Scientific Name: Bucorvus leadbeateri
IUCN Red List status: Vulnerable
The Southern Ground-Hornbill is the largest and heaviest of all hornbills, reaching a metre in length and weighing up to 6.18 kg. Adults have black plumage with white primaries and upper primary coverts, and black legs and bill.
The male has red facial skin and a red inflatable throat wattle, while the female also has a blue patch on the red throat skin. Juveniles are brownish-black with brown flecks in the primaries and primary coverts, and pale grey-brown to orange-yellow facial skin.
Birds are long-lived, with an average life span of 40-50 years, and 70 years in captivity.
The Southern Ground-Hornbill lives in groups of 2-12 birds, walking up to 11 km a day in search of invertebrates, amphibians, and occasionally reptiles, small mammals, fruits, seeds and even carrion.
This species is a cooperative breeder, with groups typically comprising a dominant pair assisted by adult and immature helpers. Nests are usually set up in natural cavities in trees or an earth or rock face, and unusually amongst hornbills the cavity is not sealed.
These hornbills tend to reach sexual maturity after 4-6 years and lay out 1-3 eggs, even if only a single chick typically survives. Breeding productivity is low, and pairs do not lay every year, with groups producing on average one fledgling every 9 years.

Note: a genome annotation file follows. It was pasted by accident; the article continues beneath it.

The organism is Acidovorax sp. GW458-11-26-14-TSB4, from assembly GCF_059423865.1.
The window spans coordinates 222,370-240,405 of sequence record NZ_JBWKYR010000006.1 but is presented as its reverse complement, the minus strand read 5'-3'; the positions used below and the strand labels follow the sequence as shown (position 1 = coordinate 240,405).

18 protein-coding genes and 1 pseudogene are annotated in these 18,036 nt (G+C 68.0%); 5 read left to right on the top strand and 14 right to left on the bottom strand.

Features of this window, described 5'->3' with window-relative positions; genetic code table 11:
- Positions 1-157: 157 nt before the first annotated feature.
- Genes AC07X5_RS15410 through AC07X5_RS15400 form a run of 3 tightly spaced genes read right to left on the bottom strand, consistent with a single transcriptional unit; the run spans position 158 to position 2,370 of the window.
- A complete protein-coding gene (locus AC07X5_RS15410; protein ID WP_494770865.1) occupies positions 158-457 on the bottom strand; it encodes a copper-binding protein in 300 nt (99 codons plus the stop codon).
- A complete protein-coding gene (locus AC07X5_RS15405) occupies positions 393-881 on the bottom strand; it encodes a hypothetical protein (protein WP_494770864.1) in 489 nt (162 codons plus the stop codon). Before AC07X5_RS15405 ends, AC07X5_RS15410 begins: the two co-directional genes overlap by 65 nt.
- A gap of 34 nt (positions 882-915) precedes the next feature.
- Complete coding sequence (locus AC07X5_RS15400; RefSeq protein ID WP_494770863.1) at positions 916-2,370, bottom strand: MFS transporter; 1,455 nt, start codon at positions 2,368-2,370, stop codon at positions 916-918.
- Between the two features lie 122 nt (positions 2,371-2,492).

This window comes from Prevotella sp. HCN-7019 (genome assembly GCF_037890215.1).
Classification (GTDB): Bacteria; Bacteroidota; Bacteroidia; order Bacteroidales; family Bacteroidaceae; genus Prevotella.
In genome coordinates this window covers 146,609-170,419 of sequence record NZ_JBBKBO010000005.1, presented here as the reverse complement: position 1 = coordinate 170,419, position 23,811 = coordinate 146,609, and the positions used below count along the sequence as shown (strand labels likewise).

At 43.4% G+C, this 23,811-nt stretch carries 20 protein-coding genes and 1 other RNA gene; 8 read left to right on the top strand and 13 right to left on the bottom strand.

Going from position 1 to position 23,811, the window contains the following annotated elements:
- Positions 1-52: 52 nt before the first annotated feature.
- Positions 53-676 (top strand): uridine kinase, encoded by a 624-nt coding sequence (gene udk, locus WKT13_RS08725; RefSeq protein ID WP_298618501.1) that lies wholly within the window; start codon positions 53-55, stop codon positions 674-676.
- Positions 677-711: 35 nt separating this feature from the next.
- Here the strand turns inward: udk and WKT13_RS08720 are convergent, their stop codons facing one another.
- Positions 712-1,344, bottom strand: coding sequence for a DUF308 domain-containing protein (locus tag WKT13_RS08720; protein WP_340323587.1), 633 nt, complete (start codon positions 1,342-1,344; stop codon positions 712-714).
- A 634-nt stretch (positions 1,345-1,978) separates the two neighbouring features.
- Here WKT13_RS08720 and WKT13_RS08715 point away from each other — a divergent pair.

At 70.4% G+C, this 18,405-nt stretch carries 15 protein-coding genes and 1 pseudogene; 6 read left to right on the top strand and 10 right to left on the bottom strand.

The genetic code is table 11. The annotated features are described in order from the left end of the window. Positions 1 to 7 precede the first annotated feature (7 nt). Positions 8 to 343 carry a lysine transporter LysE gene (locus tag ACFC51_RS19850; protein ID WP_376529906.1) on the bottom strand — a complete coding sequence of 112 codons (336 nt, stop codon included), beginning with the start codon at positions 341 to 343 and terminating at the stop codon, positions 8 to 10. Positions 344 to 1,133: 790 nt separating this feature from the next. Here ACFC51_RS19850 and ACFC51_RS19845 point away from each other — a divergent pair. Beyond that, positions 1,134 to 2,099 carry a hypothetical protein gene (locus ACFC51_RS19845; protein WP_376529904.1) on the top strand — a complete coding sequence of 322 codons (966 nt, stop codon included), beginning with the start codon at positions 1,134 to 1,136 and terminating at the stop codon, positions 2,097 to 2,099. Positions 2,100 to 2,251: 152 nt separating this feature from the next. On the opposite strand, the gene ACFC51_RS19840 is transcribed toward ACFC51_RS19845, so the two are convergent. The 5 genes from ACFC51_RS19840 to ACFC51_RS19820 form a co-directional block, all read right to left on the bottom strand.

The Southern Ground-Hornbill is a territorial species, defending a range of 50-100km2. The male’s booming call consists of two low pitched hoots followed by two or three faster notes and can carry up to 5 km. Pairs often call as a duet at different pitches.
The Southern Ground-Hornbill is a resident of southern Africa, found from southern Kenya and Rwanda southwards to Eastern Cape in South Africa and west to Angola and northern Namibia. They inhabit woodland and savanna, as well as grassland with trees in which to roost and nest.
Threats and Conservation
The Southern Ground-Hornbill is listed by the IUCN as Vulnerable to extinction. Widespread and fairly common, the population is however declining rapidly, especially in South Africa and outside protected areas.
Threats include loss and fragmentation of habitat due to expanding rural communities, deforestation and cultivation, loss of nest sites from clearance for wood and agriculture, erosion from overgrazing, persecution, pesticides and poisoning, trade for traditional rituals, disease, electrocution, and even warfare.
In addition, their low reproductive rate increases the risk of further declines and makes recovery more difficult. A decline of 30-49% across their range is projected over the next 94 years.
Conservation efforts include preventing further habitat degradation, awareness campaigns to stop persecution and accidental poisonings, reviving traditional cultural protection, and reintroduction programmes.
In Tanzania and starting in 2021, WLT is supporting a project by partner TFCG to save coastal forests that are a confirmed home for the Southern Ground-Hornbill.